Employers Must Use the New I-9 Form Starting May 1, 2020
Employers Must Use the New I-9 Form Starting May 1, 2020

On January 31, 2020, the U.S. Citizenship and Immigration Services (USCIS), which operates under the Department of Homeland Security (DHS), announced and made available a new version of Form I-9 (Rev. 10/21/2019), Employment Eligibility Verification.  Employers may begin using the new form as of January 31, 2020 but must use this form exclusively no later than May 1, 2020 for all new employees or where any reverification applies.  The previous version,  which has a revision date of “Rev. 07/17/2017 N,” will be invalid as of April 30, 2020. After April 30, 2020, employers who fail to use the new Form I-9 may be subject to penalties under the Immigration and Nationality Act.

The new Form I-9 is available here www.uscis.gov/i-9. Employers may order paper Forms I-9 at www.uscis.gov/forms/forms-by-mail.  

Background

Employers are required to properly complete Form I-9 for each individual they hire for employment in the U.S.  An employer who fails to ensure proper completion and retention of Forms I-9 may be subject to monetary penalties and, in some cases, criminal penalties. Employers must maintain Forms I-9 during the employment and after termination for three years after the date of hire or one year after the date the employment ended, whichever is later.

Employers must make Forms I-9 available for inspection upon request by officers of the DHS, the Immigrant and Employee Rights Section of the Department of Justice’s Civil Rights Division, and the Department of Labor.  Violations associated with Forms I-9 are typically uncovered following a DHS worksite raid, audit, or random inspection.

Employers must ensure that all pages of the Form I-9 instructions and List of Acceptable Documents are available, electronically or in print, to all employees completing Forms I-9.

Exceptions to the Requirement to Complete and Maintain Forms I-9

Employers are not required to complete Form I-9 for:

  • Causal domestic service employees working in a private household when the work is sporadic, irregular or intermittent;
  • Independent contractors for whom the employer does not set work hours or provide tools to do the job; or
  • Employees working outside the United States.

Employers should speak to their employment law counsel for assistance in determining whether a worker is truly an independent contractor.

What has Changed on Form I-9?

USCIS added Eswatini and North Macedonia to the County of Issuance field in Section 1 and the foreign passport issuing authority field in Section 2 per those countries’ recent name changes. This change is only viewable on the online fillable version of Form I-9. This is the only change to the form itself. The remaining changes are found in the form instructions.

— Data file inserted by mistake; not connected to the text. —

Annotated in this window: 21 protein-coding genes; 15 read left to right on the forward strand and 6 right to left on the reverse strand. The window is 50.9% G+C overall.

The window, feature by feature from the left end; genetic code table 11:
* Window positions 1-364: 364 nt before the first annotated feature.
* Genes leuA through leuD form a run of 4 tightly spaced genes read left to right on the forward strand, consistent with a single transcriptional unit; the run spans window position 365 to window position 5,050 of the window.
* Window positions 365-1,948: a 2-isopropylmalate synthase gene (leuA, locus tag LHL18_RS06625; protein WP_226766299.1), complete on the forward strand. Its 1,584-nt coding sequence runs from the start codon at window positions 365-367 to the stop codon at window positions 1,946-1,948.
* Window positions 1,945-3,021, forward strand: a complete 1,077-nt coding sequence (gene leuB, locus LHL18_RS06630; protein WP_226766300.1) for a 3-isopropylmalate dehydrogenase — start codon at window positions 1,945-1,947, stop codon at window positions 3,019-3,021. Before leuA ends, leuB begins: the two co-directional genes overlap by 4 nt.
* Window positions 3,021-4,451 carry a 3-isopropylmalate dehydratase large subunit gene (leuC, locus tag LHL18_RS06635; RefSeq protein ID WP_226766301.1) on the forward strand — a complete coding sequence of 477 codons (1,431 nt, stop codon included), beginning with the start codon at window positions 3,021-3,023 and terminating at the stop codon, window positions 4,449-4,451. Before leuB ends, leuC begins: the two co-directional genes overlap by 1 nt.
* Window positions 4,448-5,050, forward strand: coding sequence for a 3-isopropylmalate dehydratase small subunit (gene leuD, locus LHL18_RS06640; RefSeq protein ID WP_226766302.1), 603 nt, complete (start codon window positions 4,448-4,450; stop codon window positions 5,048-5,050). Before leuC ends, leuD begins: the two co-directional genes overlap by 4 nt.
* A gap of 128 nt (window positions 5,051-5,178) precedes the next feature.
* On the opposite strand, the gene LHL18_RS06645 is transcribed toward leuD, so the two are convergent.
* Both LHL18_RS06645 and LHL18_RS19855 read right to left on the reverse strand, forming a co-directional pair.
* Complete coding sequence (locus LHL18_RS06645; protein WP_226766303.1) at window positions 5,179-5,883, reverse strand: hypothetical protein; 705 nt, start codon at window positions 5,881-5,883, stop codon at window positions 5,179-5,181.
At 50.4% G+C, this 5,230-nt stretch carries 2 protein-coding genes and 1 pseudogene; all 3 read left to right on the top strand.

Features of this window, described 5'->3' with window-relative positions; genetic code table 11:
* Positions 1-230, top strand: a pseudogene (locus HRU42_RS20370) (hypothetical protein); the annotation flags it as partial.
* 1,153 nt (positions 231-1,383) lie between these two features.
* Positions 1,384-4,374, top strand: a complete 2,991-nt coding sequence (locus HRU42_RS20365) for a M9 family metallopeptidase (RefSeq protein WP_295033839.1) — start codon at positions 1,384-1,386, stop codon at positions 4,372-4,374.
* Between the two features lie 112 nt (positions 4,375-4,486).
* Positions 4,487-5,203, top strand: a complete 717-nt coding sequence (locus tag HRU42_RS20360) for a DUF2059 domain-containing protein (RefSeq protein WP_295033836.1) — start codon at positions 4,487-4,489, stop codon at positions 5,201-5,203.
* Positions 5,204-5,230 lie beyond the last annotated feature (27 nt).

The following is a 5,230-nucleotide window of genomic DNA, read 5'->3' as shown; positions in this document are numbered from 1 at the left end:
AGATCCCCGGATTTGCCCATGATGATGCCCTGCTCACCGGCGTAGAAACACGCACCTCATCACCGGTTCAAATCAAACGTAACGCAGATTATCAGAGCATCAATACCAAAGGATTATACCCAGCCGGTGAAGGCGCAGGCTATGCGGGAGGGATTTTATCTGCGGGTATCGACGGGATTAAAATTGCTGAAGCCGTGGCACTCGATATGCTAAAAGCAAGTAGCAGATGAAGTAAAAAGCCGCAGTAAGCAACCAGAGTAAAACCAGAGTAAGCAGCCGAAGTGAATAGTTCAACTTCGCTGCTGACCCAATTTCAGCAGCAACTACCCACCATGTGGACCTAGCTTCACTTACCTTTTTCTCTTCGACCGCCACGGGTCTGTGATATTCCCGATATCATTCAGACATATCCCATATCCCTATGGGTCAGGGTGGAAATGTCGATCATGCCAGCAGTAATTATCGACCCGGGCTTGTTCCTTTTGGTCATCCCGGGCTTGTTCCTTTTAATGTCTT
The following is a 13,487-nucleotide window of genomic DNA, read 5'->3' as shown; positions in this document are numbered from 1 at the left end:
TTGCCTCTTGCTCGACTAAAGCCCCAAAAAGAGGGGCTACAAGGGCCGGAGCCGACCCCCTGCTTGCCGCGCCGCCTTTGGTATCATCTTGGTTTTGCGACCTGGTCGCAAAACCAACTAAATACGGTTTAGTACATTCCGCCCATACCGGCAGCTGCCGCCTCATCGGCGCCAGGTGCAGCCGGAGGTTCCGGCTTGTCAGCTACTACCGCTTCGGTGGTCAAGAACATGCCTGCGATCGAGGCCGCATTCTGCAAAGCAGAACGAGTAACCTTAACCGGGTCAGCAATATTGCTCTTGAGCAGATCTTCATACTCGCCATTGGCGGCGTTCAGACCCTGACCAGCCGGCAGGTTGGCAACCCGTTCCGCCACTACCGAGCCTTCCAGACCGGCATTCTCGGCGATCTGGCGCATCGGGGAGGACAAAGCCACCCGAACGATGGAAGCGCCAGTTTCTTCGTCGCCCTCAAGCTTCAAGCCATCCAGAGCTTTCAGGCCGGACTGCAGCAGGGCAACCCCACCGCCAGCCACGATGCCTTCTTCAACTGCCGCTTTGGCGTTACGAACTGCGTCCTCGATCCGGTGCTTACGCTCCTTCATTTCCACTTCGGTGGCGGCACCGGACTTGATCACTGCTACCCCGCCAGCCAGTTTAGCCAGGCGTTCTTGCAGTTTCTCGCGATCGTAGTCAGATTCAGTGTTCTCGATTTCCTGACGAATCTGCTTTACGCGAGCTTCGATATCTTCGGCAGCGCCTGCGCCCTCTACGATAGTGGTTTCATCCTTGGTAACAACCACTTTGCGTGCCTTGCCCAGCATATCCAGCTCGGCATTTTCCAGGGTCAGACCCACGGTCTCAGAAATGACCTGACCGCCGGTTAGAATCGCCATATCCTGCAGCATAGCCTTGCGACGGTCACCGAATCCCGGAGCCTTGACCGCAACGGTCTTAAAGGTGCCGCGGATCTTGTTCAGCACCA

In the Form I-9 instructions, USCIS clarified who can act as an authorized representative on behalf of an employer.  Specifically, the employer may designate any person as an authorized representative to act of its behalf to complete Section 2.  This makes remote hiring more feasible. However, the employer is liable for any violations committed by the person designated by the employer in connection with the completion of the Form I-9 or the verification process.

USCIS updated the DHS Privacy Notice to employees, which is included in the form instructions.  The major change to the Privacy Notice is the notification that Form I-9 may be made available for inspection, and that DHS may also share the information on the form, as appropriate, for law enforcement purposes or in the interest of national security.

USCIS also updated its website address and provided minor acceptable document clarifications in the form instructions.  The new instructions indicate that the List C Employment Authorization Document issued by DHS (List C, item 7) “does not include the Employment Authorization Document (Form I-766)” from List A.  USCIS also added a new instruction noting that the List B, “ID card issued by federal, state, or local government agencies or entities, listed as B2,” does not include the “Driver’s license or ID card issued by a State or outlying possession of the United States” described in B1 of the List of Acceptable Documents.”

As a reminder, employers cannot specify which documents the employee may present to establish employment authorization. The employer must allow the employee to choose from the List of Acceptable Documents.

Employers Should Not Complete the New Form-I-9 for Most Current Employees

Employers should not complete the new Form I-9 (Rev. 10/21/2019) for current employees who already have a properly completed Form I-9 on file, unless reverification applies. Performing unnecessary verifications could result in unfair documentary practices or violation of the Immigration and Nationality Act’s anti-discrimination provision.  California employers who engage in unnecessary reverifications may violate California Labor Code section 1019.2, which prohibits unfair immigration-related practices, including reverifying the employment eligibility of a current employee at a time or in a manner not required by specified federal law.  A violation under Labor Code section 1019.2 is subject to a maximum penalty of $10,000 per violation.

Please contact the authors or your employment law counsel at AALRR for any questions regarding Form I-9.

These AALRR publications are intended for informational purposes only and should not be relied upon in reaching a conclusion in a particular area of law. Applicability of the legal principles discussed may differ substantially in individual situations. Receipt of this or any other AALRR presentation/publication does not create an attorney-client relationship. The Firm is not responsible for inadvertent errors that may occur in the publishing process.

©2020 Atkinson, Andelson, Loya, Ruud & Romo

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